Hibakusha: Paving the way toward the abolishment of nuclear weapons via The Mainichi

“Using nuclear weapons constitutes the worst type of crime against humanity.”


A non-governmental organizations (NGOs) working in the area of peace education in Malaysia had organized the symposium, to which Taniguchi had been invited by former Malaysian Prime Minister Mahathir Mohamad.

The Malay Peninsula is the area where the former Imperial Japanese Army launched a surprise land attack on Dec. 8, 1941 — thereby commencing its Southern Operations.

Taniguchi recalls that when he heard the news of this military success, he had happily screamed, “Fantastic!”

Regarding his speech in Malaysia, he found himself wondering: “Will it be possible to convey my message in a country where, historically, Japan acted as an aggressor?”

It was with a sense of unease, then, that Taniguchi showed the symposium participants a photograph of his back — which had become scarred all over from burns sustained by heat rays from the blast — and talked about his horrifying experience in the atomic bombing.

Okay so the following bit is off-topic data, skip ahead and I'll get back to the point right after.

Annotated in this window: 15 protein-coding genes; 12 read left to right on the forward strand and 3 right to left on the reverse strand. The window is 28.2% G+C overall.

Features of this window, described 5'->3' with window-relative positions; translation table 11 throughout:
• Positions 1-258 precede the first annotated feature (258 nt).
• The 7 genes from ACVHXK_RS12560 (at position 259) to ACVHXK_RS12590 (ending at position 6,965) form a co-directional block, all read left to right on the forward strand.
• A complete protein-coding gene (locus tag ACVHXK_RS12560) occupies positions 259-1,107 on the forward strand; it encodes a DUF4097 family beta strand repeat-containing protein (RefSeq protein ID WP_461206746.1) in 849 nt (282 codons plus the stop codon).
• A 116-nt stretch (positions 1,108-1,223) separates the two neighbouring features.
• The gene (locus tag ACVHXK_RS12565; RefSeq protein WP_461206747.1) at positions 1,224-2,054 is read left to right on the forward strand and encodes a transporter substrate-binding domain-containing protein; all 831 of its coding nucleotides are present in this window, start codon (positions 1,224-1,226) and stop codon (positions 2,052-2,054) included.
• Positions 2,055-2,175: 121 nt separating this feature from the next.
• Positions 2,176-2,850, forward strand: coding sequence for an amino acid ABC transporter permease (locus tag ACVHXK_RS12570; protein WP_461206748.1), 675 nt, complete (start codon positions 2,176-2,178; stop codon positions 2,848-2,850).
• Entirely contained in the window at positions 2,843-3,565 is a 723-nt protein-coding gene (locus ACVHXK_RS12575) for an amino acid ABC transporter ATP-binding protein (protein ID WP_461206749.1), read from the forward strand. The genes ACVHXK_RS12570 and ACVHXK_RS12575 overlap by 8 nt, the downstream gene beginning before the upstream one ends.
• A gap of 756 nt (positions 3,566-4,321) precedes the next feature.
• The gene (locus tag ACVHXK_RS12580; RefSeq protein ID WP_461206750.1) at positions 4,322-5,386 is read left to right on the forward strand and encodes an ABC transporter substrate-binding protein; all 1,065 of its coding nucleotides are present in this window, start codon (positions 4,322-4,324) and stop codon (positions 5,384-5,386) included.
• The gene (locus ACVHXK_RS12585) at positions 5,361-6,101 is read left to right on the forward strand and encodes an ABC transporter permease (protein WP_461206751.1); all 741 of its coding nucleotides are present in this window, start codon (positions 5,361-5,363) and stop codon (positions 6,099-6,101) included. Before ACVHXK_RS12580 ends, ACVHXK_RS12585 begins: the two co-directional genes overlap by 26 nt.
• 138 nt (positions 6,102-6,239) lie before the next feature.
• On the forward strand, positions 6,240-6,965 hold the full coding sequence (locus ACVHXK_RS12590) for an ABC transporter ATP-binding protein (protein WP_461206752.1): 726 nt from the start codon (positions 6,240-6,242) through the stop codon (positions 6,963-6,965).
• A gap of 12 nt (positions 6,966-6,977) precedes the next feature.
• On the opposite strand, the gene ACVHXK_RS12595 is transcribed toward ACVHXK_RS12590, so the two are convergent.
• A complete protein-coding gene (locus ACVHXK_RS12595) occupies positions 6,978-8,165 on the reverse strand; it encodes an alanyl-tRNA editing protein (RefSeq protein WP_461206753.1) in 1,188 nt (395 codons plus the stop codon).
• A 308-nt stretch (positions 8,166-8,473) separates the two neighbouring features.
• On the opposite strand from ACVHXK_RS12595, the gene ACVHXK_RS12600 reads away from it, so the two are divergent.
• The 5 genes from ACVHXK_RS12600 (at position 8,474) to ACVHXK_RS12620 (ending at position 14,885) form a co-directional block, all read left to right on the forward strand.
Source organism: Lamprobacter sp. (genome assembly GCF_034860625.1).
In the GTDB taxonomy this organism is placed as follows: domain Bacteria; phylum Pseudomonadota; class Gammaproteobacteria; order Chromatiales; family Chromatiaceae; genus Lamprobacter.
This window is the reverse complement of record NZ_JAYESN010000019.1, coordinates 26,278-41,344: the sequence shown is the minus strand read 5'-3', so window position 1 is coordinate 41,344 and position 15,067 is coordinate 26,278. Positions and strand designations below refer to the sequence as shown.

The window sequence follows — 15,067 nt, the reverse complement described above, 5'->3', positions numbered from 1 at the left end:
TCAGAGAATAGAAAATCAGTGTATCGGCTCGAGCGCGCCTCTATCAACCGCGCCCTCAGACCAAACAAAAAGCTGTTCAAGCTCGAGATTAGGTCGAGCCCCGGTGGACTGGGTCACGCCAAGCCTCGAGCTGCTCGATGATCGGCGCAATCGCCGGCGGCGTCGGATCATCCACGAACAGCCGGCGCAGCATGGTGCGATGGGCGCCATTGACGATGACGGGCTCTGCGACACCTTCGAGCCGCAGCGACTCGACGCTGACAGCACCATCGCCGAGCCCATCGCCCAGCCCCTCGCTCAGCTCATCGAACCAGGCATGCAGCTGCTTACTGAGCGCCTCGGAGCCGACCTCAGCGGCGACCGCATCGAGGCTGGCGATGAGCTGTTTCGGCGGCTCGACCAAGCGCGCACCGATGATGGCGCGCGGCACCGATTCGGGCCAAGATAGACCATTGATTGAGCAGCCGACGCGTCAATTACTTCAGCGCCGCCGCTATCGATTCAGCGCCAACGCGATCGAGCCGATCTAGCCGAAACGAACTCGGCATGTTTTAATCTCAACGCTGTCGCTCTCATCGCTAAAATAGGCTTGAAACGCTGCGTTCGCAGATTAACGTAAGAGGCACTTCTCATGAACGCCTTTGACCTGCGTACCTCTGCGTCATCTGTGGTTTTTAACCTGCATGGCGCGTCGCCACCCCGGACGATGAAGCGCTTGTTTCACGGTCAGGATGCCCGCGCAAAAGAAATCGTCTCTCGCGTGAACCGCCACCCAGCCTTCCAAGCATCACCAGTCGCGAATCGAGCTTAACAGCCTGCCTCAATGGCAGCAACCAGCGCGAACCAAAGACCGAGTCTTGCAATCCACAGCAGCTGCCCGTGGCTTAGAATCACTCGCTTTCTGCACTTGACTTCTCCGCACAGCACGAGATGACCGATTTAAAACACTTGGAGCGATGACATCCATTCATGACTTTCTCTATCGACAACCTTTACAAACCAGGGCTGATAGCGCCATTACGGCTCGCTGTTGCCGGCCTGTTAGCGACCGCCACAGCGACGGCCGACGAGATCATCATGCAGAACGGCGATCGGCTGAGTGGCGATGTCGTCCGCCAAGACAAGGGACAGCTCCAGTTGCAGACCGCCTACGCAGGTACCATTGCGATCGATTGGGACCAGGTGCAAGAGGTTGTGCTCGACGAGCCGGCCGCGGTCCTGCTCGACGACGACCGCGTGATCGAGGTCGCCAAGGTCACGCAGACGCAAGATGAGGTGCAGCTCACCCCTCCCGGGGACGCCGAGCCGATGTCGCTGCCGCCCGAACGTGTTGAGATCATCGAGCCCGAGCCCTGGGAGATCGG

Taniguchi was 16 years old when the blast occurred in Nagasaki — at which time he had been delivering newspapers some 1.8 kilometers from its epicenter. In addition to the burns on his back, he also sustained other serious injuries.

“I hope to see a world without nuclear weapons as soon as possible,” Taniguchi stated to the assembled group. “This means no more hibakusha — and no more wars.”

After the symposium finished, numerous young people came up to shake his hand.

“I am glad I was able to speak directly about my experience,” Taniguchi said — his anxiousness clearly having dissipated.

A representative committee member of the Japan Confederation of A- and H-Bomb Sufferers Organizations, or Nihon Hidankyo, Taniguchi, has visited more than 10 countries around the world thus far to recount his experience. This was his first time, however, to speak in another Asian country.

One of the symposium participants asked him frankly, “Are you a victim or an aggressor?”

Another commented, “We shouldn’t be seeking to blame people. Rather, we should be working together toward peace.”

Reaffirming his stance on the matter, Taniguchi noted, “War encompasses both perpetration and injury. And what this ends up leading toward is an enormous cost to be paid.”

He added, “All of this is symbolized by the atomic bomb, which is something that we must eradicate.”

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